“Family Business and Regional Development”

Journal of Family Business Strategy—Special Issue

“Family Business and Regional Development”

 

Guest Editors

Rodrigo Basco (Witten/Herdecke University)

Joern Block (Universität Trier and Erasmus University Rotterdam)

Roger Stough (George Mason University)

Friederike Welter (Institut für Mittelstandsforschung Bonn and University Siegen)

Karl Wennberg (Stockholm School of Economics)

Submission Deadline: September 15, 2014

Family firms are an important form of business organizations that exist in different sizes and sectors as well as in developed and emerging economies. However, surprisingly little is known about how family firms interact with the region in which they are located.

While family firms have been considered a driver of economic development for regions in the early stages of industrialization (Jones & Rose, 1993), some researchers have attributed the decline of economies (e.g., the economies of the United Kingdom and France in the late 19th and early 20th centuries) to the prevalence of family firms and the lack of separation between ownership and management (Burkart, Panunzi, & Shleifer, 2003; Chandler, 1990; Landes, 1951). This negative view of historical family firms is in stark contrast to the view in several contemporary economies, where family firms are seen as crucial for regional development. For example, the German Mittelstand (Berghoff, 2006), which consists mostly of family firms, is regarded as the backbone of the German economy. Family firms are also considered to be of key importance in Italian industrial districts and in economic districts characterized by flexible specialization (Piore & Sabel, 1984; Porter, 1990).

The time is ripe to begin developing research that can offer a better understanding of the relationship between family firms and regional development in the contemporary economy. The aim of this special issue is to examine the role of family firms in regional economic environments and to enhance our understating of the ways family firms may (or may not) contribute to regional economic growth and development.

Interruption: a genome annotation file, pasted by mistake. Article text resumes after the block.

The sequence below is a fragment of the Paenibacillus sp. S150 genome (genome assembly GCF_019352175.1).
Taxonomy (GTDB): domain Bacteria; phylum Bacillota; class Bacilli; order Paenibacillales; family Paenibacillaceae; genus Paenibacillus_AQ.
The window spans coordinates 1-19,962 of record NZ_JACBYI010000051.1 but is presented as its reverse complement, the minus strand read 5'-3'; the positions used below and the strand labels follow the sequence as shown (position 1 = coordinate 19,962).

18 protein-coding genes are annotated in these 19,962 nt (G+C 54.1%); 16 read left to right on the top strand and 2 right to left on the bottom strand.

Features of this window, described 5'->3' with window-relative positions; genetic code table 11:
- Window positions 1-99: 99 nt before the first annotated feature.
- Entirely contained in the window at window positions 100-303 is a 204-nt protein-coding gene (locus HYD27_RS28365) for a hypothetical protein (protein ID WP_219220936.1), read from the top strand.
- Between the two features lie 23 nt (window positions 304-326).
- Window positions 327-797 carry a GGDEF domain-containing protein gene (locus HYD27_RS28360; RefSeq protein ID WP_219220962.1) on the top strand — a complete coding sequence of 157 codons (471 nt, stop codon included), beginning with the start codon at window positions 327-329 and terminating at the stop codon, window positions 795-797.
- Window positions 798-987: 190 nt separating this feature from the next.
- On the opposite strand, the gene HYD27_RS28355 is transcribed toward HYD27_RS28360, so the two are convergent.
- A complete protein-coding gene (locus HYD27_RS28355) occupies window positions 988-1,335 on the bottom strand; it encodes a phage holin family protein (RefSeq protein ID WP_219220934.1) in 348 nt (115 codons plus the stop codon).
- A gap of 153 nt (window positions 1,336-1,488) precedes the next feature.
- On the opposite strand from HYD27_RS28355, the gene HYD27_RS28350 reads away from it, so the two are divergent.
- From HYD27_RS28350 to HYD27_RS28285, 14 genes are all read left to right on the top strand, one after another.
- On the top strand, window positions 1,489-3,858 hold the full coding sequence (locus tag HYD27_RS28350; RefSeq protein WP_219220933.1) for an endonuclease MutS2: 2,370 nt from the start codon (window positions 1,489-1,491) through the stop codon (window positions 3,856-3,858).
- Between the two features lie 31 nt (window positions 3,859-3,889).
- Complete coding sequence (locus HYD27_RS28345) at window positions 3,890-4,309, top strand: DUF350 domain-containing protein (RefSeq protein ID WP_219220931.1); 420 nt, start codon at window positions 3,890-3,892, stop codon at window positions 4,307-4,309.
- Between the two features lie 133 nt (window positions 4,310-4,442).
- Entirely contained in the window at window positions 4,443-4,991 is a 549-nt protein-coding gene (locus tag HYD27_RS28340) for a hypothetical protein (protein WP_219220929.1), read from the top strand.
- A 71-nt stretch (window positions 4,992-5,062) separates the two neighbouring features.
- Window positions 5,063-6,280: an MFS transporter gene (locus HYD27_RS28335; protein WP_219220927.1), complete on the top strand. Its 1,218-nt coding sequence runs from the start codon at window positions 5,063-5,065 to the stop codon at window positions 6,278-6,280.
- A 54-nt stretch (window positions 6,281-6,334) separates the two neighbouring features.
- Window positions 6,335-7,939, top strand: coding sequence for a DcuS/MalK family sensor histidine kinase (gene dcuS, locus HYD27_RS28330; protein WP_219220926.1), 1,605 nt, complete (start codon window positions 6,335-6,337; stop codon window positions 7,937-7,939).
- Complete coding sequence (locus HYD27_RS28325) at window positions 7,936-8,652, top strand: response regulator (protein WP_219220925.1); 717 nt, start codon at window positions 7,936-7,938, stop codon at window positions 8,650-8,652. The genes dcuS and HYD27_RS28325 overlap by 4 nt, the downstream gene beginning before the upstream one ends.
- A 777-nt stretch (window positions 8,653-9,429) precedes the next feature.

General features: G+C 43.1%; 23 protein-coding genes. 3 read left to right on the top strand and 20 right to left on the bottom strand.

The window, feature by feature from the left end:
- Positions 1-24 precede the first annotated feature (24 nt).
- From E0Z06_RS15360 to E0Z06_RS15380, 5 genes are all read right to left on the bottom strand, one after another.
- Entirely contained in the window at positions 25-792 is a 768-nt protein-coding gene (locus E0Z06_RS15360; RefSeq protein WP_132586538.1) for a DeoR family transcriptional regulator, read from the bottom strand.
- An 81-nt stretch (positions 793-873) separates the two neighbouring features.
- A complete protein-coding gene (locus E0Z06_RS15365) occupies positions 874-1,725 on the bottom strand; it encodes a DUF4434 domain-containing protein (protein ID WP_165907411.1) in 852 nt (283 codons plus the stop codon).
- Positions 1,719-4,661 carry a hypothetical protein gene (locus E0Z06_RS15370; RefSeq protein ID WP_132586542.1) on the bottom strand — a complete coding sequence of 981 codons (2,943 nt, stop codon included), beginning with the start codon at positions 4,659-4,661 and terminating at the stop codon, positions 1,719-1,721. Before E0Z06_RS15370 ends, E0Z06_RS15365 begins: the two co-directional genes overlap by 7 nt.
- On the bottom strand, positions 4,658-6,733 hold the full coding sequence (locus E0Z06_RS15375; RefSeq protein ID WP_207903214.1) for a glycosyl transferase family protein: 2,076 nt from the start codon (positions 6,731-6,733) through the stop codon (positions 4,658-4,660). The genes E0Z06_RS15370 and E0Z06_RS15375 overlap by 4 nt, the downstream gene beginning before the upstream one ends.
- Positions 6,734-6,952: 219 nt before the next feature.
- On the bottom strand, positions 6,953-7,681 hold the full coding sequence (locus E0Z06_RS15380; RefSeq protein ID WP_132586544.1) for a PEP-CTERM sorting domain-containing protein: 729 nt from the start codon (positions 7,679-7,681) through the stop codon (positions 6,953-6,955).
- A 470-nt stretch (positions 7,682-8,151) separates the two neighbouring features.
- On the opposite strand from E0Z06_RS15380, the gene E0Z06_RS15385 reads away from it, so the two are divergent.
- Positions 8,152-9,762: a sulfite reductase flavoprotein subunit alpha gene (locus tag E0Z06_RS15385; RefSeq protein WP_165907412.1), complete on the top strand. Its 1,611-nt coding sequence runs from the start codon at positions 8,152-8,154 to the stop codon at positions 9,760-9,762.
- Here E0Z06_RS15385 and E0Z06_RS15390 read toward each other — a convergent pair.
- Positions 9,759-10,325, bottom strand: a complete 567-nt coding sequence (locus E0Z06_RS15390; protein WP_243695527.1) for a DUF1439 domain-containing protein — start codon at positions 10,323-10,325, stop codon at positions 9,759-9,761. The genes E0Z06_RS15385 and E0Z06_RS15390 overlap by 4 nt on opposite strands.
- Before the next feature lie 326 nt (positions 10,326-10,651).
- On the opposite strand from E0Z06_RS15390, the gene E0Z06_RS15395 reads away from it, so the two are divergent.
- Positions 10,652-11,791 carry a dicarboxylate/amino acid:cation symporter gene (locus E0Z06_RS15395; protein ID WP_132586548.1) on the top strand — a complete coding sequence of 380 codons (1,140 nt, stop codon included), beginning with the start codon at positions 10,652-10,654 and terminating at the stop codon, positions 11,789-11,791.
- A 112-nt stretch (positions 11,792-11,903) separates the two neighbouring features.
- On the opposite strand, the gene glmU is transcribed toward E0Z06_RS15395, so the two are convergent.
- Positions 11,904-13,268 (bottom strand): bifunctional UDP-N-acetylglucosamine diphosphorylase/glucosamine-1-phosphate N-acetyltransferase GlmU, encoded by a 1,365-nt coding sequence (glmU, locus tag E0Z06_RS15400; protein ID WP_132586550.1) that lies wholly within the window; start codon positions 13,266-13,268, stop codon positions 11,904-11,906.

This special issue will consider qualitative and quantitative empirical studies, case studies, and more theoretical and conceptual research contributions. Because the existing literature on family businesses is found across multiple disciplines and research fields, we encourage cross-disciplinary approaches to advance our understanding of family business and regional development. The cross-disciplinary nature of current research on family firms suggests that a new understanding of the role family firms play in regional economic development will likely come from a melding of theory and research across fields like regional economics, regional studies, entrepreneurship, geography, business, management, political science, psychology, and sociology. Some examples of relevant questions that might be considered include, but are not limited to, the following:

  • How do family firms contribute to regional economic development (both economic and social), regional innovation, and regional employment?
  • What causal mechanisms underlie the role of family firms in regional economic development?
  • Do family firms care more than other firms about the region in which they are located? Which characteristics of family firms (e.g., management, ownership, control) matter? What is the role of the founder, and what is the role of succeeding family generations?
  • What is the role of family-owned businesses in the region in which they are located?
  • How do regional policymakers view family firms? Which regional policies help family firms grow? Which regions attract family firms, and which do not? Which regional conditions foster family firm development? Which barriers do family firms experience at the regional level?
  • Are family firms tunnels through which traditional production factors (e.g., land, capital, and labor) as well as new factors (e.g., knowledge and entrepreneurship) can be channeled to foster regional development? What characteristics of family firms are more productive for those production factors?
  • How can family firms benefit from a strong regional orientation? When does it harm their competitiveness?
  • Are family firms a unique dimension of regional growth, or do family firm players channel or guide factors like innovation, trans-generational entrepreneurship, and knowledge into regional economic growth?
  • How do family firms contribute to the development and formation of industrial clusters and regional milieus?

Timeline and Submissions